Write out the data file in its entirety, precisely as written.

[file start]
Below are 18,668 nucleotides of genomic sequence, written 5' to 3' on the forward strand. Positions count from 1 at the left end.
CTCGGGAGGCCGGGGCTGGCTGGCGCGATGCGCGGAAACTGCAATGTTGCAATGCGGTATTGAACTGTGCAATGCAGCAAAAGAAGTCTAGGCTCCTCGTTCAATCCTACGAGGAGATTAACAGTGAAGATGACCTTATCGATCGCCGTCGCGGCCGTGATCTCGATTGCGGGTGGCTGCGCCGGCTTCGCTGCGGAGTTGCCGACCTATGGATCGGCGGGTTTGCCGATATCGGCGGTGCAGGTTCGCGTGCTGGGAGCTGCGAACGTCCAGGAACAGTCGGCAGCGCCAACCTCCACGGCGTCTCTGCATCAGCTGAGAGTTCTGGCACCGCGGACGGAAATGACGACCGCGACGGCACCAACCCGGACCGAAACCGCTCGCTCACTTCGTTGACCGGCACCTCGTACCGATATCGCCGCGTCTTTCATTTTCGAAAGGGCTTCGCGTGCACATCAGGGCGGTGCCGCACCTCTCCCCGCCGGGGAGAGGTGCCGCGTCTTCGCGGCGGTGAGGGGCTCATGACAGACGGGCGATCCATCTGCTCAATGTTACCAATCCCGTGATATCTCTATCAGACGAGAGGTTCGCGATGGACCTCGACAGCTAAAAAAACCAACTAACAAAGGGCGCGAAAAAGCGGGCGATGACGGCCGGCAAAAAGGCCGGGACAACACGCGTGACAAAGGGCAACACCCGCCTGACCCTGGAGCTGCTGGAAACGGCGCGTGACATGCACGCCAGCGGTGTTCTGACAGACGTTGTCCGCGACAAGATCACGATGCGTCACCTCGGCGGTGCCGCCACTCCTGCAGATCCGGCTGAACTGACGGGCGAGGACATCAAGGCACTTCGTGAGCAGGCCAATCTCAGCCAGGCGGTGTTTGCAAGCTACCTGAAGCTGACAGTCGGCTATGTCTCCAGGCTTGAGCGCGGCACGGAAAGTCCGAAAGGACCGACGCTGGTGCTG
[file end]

Below are 18,668 nucleotides of genomic sequence, written 5' to 3' on the forward strand. Positions count from 1 at the left end.
CTCGGGAGGCCGGGGCTGGCTGGCGCGATGCGCGGAAACTGCAATGTTGCAATGCGGTATTGAACTGTGCAATGCAGCAAAAGAAGTCTAGGCTCCTCGTTCAATCCTACGAGGAGATTAACAGTGAAGATGACCTTATCGATCGCCGTCGCGGCCGTGATCTCGATTGCGGGTGGCTGCGCCGGCTTCGCTGCGGAGTTGCCGACCTATGGATCGGCGGGTTTGCCGATATCGGCGGTGCAGGTTCGCGTGCTGGGAGCTGCGAACGTCCAGGAACAGTCGGCAGCGCCAACCTCCACGGCGTCTCTGCATCAGCTGAGAGTTCTGGCACCGCGGACGGAAATGACGACCGCGACGGCACCAACCCGGACCGAAACCGCTCGCTCACTTCGTTGACCGGCACCTCGTACCGATATCGCCGCGTCTTTCATTTTCGAAAGGGCTTCGCGTGCACATCAGGGCGGTGCCGCACCTCTCCCCGCCGGGGAGAGGTGCCGCGTCTTCGCGGCGGTGAGGGGCTCATGACAGACGGGCGATCCATCTGCTCAATGTTACCAATCCCGTGATATCTCTATCAGACGAGAGGTTCGCGATGGACCTCGACAGCTAAAAAAACCAACTAACAAAGGGCGCGAAAAAGCGGGCGATGACGGCCGGCAAAAAGGCCGGGACAACACGCGTGACAAAGGGCAACACCCGCCTGACCCTGGAGCTGCTGGAAACGGCGCGTGACATGCACGCCAGCGGTGTTCTGACAGACGTTGTCCGCGACAAGATCACGATGCGTCACCTCGGCGGTGCCGCCACTCCTGCAGATCCGGCTGAACTGACGGGCGAGGACATCAAGGCACTTCGTGAGCAGGCCAATCTCAGCCAGGCGGTGTTTGCAAGCTACCTGAAGCTGACAGTCGGCTATGTCTCCAGGCTTGAGCGCGGCACGGAAAGTCCGAAAGGACCGACGCTGGTGCTG